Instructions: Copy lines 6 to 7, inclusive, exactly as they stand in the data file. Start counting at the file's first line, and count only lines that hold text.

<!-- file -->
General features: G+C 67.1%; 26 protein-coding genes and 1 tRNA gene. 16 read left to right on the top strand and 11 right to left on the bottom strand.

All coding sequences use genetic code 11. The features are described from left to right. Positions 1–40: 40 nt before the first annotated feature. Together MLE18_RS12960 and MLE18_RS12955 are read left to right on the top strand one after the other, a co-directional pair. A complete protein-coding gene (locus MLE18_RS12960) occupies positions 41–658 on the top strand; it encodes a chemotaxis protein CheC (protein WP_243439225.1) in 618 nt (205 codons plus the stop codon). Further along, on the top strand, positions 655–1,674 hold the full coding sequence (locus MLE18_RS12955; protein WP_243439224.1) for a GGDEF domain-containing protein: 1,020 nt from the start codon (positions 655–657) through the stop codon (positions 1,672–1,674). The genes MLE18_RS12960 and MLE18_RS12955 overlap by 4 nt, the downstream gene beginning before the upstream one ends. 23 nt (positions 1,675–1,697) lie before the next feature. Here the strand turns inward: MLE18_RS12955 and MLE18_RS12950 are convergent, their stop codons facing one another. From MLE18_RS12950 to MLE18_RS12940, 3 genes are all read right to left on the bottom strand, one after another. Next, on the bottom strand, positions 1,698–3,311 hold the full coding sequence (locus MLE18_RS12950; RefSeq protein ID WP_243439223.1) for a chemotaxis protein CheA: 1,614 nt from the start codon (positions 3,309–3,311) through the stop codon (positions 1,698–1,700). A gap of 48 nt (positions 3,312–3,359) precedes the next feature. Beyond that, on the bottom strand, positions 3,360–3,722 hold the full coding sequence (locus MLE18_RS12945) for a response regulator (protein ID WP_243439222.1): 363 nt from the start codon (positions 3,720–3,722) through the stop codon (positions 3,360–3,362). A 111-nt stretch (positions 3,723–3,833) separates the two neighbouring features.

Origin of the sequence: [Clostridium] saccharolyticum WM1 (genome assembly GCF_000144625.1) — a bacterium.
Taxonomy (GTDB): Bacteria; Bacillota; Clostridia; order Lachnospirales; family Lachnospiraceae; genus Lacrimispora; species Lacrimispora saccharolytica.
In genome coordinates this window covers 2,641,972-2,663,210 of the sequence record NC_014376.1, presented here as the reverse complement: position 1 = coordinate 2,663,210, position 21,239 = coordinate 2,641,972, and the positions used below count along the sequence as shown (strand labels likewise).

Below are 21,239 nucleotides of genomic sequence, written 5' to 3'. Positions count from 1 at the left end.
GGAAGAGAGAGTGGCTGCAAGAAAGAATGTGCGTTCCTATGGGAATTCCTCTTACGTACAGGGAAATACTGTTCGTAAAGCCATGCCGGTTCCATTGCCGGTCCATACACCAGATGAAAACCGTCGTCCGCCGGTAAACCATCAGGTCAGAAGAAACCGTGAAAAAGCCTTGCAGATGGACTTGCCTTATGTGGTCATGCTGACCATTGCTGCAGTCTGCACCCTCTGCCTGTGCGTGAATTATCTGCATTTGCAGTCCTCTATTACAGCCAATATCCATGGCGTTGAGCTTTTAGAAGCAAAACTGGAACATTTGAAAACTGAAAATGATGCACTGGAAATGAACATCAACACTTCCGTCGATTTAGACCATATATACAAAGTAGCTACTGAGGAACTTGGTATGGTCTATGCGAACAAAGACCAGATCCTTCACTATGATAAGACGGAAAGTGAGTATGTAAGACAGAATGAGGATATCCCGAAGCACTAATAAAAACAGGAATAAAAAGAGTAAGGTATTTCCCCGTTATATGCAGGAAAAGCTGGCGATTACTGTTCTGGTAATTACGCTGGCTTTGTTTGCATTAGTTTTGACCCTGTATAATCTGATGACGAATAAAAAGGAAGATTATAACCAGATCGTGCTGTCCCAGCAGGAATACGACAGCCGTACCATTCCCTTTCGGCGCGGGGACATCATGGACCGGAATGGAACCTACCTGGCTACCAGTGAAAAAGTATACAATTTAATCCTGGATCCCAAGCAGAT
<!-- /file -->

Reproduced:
Below are 21,239 nucleotides of genomic sequence, written 5' to 3'. Positions count from 1 at the left end.
GGAAGAGAGAGTGGCTGCAAGAAAGAATGTGCGTTCCTATGGGAATTCCTCTTACGTACAGGGAAATACTGTTCGTAAAGCCATGCCGGTTCCATTGCCGGTCCATACACCAGATGAAAACCGTCGTCCGCCGGTAAACCATCAGGTCAGAAGAAACCGTGAAAAAGCCTTGCAGATGGACTTGCCTTATGTGGTCATGCTGACCATTGCTGCAGTCTGCACCCTCTGCCTGTGCGTGAATTATCTGCATTTGCAGTCCTCTATTACAGCCAATATCCATGGCGTTGAGCTTTTAGAAGCAAAACTGGAACATTTGAAAACTGAAAATGATGCACTGGAAATGAACATCAACACTTCCGTCGATTTAGACCATATATACAAAGTAGCTACTGAGGAACTTGGTATGGTCTATGCGAACAAAGACCAGATCCTTCACTATGATAAGACGGAAAGTGAGTATGTAAGACAGAATGAGGATATCCCGAAGCACTAATAAAAACAGGAATAAAAAGAGTAAGGTATTTCCCCGTTATATGCAGGAAAAGCTGGCGATTACTGTTCTGGTAATTACGCTGGCTTTGTTTGCATTAGTTTTGACCCTGTATAATCTGATGACGAATAAAAAGGAAGATTATAACCAGATCGTGCTGTCCCAGCAGGAATACGACAGCCGTACCATTCCCTTTCGGCGCGGGGACATCATGGACCGGAATGGAACCTACCTGGCTACCAGTGAAAAAGTATACAATTTAATCCTGGATCCCAAGCAGAT